Almost everyone has experienced a huge impact on their climbing and training during the COVID-19 crisis and the likelihood is that it will continue to be affected for the rest of 2020, in some way or another. We know that we're going to get access to our beloved crags and indoor gyms again, but it's probable that our habits surround their use are going to be significantly impacted. Right now, we've got close to zero access to either – that's going to improve – but what limitations on time or frequency of access are we going to experience for the rest of the year? To me, it's becoming an increasingly worthwhile investment to work out how to train from home more effectively and still achieve our goals and become athletically heathier.
In the past month or so, many commercial walls have closed, but at the same time, there has been a huge boom in home training. Climbers are still hugely passionate about their sport and not prepared to give up easily! At the same time, my Instagram feed has been filled with people doing all sorts of sketchy home climbing or training, which means there's some lack of knowledge or experience out there. This is totally understandable though, as it's a new thing for thousands of climbers and it's a bit like the Wild West! Over two articles I want to give you some sensible advice and examples of how to replace your climbing wall sessions with home training. In this first article, we cover fingerboarding as a priority as it seems like the whole world is doing it at the moment. In the following article, I will discuss how to appropriately train the upper body for climbing with the equipment you may have at home.
Let us start with some hard truths to reduce the chance of injury or burnout. When the playing table suddenly changes, you're going to need to be highly aware of the factors that affect your body when this happens. It's a bit like when you're a pro Golf Player – you might need to have a quick check-in on your body and training habits if you then take up pro Wood Chopping overnight. Sure, there are some big similarities, but you can't expect perfect transfer between the two of them.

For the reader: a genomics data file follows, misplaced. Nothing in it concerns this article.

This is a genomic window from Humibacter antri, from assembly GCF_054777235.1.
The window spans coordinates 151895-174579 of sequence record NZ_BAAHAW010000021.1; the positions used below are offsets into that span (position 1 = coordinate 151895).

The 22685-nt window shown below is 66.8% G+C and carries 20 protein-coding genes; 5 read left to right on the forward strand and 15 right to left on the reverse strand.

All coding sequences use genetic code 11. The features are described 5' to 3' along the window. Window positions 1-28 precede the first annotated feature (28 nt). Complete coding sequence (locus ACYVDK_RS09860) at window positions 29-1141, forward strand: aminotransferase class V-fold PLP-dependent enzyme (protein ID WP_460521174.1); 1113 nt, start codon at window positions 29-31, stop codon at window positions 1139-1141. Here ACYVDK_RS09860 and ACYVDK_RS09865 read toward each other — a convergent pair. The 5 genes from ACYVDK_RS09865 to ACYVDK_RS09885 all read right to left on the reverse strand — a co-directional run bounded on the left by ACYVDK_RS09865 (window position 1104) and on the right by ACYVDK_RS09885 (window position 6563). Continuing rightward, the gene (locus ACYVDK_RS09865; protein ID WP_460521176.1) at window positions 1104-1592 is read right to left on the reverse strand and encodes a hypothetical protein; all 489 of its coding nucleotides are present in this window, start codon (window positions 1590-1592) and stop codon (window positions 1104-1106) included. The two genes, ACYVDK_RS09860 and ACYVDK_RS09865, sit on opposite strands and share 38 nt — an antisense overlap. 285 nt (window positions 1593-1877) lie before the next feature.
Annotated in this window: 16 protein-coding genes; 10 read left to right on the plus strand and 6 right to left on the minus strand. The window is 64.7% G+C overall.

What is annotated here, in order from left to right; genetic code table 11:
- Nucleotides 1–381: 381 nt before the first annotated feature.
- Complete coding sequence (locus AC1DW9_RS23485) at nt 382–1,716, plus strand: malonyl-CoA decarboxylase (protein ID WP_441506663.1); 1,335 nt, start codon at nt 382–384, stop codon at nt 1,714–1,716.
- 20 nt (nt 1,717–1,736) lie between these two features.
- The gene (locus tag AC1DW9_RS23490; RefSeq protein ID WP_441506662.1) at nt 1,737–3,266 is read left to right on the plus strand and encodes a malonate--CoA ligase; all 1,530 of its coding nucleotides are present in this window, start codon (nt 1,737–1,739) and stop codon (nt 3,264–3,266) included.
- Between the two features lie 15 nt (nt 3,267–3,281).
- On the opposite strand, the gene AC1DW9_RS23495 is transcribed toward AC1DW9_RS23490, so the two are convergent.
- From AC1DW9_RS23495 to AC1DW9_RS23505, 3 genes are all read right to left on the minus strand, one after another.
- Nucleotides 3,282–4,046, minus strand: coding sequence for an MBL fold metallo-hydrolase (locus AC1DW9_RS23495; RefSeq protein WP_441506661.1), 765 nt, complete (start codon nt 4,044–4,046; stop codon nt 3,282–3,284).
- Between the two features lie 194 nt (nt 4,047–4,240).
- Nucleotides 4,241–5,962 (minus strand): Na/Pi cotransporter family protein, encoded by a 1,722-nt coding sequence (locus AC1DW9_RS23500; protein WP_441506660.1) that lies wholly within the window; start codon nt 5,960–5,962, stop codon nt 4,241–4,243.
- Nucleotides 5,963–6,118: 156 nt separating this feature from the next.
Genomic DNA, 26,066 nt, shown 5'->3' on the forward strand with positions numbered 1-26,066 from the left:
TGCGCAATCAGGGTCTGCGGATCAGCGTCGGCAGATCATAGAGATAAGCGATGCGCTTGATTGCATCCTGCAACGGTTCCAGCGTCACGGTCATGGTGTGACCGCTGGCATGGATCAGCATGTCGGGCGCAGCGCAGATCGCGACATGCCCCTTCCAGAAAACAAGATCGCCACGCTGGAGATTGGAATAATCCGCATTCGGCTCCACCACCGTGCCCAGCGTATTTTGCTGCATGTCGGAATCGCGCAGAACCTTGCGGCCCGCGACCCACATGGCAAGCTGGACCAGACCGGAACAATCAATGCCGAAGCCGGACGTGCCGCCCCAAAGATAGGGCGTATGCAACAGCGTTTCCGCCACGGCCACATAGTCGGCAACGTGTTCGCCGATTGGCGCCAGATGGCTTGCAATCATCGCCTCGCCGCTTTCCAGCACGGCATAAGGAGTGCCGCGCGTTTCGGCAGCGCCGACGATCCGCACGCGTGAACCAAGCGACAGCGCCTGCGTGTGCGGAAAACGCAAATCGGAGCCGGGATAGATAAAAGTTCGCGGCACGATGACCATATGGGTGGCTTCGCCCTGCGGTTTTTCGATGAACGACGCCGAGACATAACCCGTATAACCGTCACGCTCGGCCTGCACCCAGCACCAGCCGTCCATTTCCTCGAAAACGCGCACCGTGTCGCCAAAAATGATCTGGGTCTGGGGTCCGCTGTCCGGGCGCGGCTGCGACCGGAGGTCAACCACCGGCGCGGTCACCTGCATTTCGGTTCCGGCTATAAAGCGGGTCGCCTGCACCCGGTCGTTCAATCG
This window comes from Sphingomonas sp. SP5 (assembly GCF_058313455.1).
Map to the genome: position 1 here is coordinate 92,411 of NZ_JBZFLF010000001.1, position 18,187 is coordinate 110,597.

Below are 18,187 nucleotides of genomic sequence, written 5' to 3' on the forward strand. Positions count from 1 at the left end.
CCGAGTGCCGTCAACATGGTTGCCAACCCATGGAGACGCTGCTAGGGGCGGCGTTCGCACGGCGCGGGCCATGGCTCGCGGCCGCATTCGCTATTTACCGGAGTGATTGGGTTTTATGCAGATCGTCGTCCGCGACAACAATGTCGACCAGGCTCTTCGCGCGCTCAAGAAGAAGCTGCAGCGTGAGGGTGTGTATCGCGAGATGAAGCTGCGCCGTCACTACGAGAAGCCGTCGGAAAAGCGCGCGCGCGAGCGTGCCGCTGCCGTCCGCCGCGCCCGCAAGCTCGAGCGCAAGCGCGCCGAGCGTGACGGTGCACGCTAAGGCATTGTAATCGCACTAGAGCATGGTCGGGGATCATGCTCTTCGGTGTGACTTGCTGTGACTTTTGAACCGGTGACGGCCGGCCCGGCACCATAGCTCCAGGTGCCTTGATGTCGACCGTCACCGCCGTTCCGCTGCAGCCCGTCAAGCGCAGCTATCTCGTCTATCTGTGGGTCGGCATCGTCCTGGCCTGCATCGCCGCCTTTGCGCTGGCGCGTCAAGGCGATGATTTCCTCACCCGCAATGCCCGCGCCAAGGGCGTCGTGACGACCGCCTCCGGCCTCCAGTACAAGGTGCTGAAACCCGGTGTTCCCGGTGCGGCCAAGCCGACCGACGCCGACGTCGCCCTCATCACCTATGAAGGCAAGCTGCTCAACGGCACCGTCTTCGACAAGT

If you spent two hours with your friends at the wall bouldering and working projects, you cannot spend two hours training on the fingerboard as a substitute. The training load on your fingers is typically far greater and more targeted when fingerboarding, so will need to reduce your training volume and time commitment in this area. A one hour "max hangs fingerboard session" is not a fair swap for a one hour Moonboard session.
Climbing is a full body exercise and because of this, it is fairly easy to spread your fatigue and manage your exertion through a session. Now you are training at home on a fingerboard you will not always reach the same overall feeling of fatigue because fewer muscles are involved. You can end up seeking that overall feeling of finishing a Moonboard session and the energy cost through just the forearm muscle – this is not ideal! Everyone is individual but as a rule of thumb try to keep a fingerboard session to under 20 minutes until you're experienced at it. As an example, a hard bouldering session lasting 1-2 hours could be condensed into a 15-20 minute max hang session. Many of you will read this, thinking that it's nonsense to make this swap as you'll lose too much fitness and conditioning. However, this isn't my concern as a coach – my priority will always be keeping you away from injury when risk is high (see COVID-19 environment right now!) and looking at the long term game plan.
In any indoor or outdoors climbing session your fingers will be used to holding a variety of grip positions, angles and sizes of holds. On a fingerboard, your options will be somewhat restricted as typically you're holding consistently sized, flat edge. It is important to keep mixing up grip positions and holds used wherever possible to reduce the overload in one specific position. Check out our video below where Tom covers the "Top 3 Grip Positions for Fingerboard Training".